EGU General Assembly 2021
© Author(s) 2021. This work is distributed under
the Creative Commons Attribution 4.0 License.

Enhancing the detection of buried anthropogenic features thought a cloud-computing Python procedure

Filippo Brandolini1, Guillem Domingo-Ribas1, Andrea Zerboni2, and Sam Turner1
Filippo Brandolini et al.
  • 1Newcastle University, School of History, Classics and Archaeology, McCord Centre for Landscape, Newcastle upon Tyne, United Kingdom of Great Britain – England, Scotland, Wales (
  • 2Università degli Studi di Milano - Dipartimento di Scienze della Terra "A. Desio", Via L. Mangiagalli 34, I-20133 Milano, Italy

The necessity of sustainable development for landscapes has emerged as an important theme in recent decades. Moreover, past landscape reconstruction enables a better understanding of human resilience to climatic and environmental changes in different periods and locations, and illustrates examples of sustainable development in the past. Free and open-source (FOSS) datasets of satellite imagery offer considerable opportunities for landscape heritage stakeholders both for recording and monitoring activities. In this research, a completely FOSS-cloud procedure to enhance the detection of palaeo-landscape features is presented. Sentinel - 2 satellite imagery has been retrieved in the Google Earth Engine dataset collection and analysed through a Python script code realized in Google Colaboratory. A multi-temporal approach has been adopted to investigate the potential of satellite imagery to detect buried features along with Spectral Index (i.e., RGB, False Short Wave Infrared Colour and Bare Soil Index) and Spectral Decomposition analysis (i.e., Hue, Saturation and Value, Tasselled Cap Transformation and Principal Component Analysis). This procedure has been tested in the Po Plain (Northern Italy), chosen because it is characterized by human-landscape interaction since the Mid-Holocene. Thanks to its complex settlement and land-management history, the Po Plain represents an ideal laboratory to assess the potentiality of satellite imagery to enhance riverscapes’ palaeo-features.  The outputs obtained can be visualized directly in the Google Colaboratory browser or downloaded via Google Drive for further graphical applications or spatial analysis. The buried features detected have been checked through the available geomorphological and archaeological literature; published case studies interpreting the occurrence of buried features served as a benchmark to validate the script code developed. This research represents one of the first applications of the GEE Python API in landscape studies. The main advantages of this procedure consist of: i) being FOSS, all the software used here are open-licensed; ii) working in cloud, no powerful hardware is necessary to run the script code; iii) high adaptability, changing the ROI is possible to calculate SI and SD outputs for any area of the world; iv) very basic coding skills are required to adapt the code to a ROI with different environmental characteristics. The development of FOSS-cloud procedures could support the identification, conservation and management of cultural and natural heritage anywhere around the world. In remote areas or where local heritage is threatened as a result of political instability, climate change or other factors, FOSS-cloud protocols can facilitate the application of new scientific methods and enable the dissemination of and access to scientific information.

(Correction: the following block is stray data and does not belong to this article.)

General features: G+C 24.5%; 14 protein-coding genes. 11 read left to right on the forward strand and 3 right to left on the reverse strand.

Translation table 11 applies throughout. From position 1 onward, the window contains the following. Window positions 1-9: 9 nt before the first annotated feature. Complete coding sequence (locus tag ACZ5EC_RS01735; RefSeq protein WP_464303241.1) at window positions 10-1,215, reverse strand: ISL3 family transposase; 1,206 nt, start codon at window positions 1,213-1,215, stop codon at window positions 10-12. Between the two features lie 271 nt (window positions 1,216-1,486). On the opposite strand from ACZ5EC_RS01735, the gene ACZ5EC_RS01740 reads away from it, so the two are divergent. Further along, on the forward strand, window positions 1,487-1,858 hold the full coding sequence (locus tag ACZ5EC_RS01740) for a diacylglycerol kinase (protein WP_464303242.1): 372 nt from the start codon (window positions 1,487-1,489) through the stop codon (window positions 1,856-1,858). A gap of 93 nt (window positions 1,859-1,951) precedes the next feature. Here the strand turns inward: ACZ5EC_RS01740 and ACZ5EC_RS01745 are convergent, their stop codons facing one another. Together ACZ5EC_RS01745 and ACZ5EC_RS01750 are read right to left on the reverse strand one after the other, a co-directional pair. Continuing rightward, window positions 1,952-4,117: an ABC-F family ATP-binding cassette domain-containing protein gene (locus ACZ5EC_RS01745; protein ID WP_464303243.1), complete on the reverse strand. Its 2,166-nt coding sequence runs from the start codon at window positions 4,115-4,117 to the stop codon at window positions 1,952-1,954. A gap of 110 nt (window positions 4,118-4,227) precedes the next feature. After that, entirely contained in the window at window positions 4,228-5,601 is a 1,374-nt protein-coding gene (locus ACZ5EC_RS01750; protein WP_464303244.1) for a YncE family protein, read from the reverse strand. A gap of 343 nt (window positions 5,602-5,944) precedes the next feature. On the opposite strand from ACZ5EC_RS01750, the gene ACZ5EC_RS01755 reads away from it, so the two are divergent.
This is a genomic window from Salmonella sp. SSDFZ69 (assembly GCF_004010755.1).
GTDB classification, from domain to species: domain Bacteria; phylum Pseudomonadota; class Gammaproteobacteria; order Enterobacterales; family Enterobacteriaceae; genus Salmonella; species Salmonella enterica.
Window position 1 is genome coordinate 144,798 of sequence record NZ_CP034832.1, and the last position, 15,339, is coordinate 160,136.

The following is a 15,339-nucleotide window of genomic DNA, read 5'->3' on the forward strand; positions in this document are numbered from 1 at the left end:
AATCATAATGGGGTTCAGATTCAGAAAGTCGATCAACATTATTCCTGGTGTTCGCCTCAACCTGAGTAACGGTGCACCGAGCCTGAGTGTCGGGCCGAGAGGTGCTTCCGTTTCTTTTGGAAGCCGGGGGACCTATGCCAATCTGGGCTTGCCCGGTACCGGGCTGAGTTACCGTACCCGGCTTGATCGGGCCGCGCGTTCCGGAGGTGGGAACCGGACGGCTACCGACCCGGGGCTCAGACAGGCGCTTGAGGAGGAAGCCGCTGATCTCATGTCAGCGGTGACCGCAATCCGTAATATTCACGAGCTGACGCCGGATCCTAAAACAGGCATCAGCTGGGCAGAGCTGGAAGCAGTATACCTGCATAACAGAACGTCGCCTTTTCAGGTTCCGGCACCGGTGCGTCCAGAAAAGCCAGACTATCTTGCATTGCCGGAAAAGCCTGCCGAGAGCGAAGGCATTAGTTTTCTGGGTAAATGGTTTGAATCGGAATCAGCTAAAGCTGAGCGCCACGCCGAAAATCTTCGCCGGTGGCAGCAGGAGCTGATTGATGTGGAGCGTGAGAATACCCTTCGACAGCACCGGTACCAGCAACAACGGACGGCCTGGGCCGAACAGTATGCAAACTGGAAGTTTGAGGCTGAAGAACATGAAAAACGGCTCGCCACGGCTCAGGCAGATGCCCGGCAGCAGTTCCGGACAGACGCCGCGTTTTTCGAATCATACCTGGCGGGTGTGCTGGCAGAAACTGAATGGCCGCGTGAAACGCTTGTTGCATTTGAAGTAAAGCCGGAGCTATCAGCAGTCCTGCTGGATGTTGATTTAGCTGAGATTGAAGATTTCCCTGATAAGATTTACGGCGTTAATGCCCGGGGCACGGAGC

How to cite: Brandolini, F., Domingo-Ribas, G., Zerboni, A., and Turner, S.: Enhancing the detection of buried anthropogenic features thought a cloud-computing Python procedure, EGU General Assembly 2021, online, 19–30 Apr 2021, EGU21-579,, 2021.


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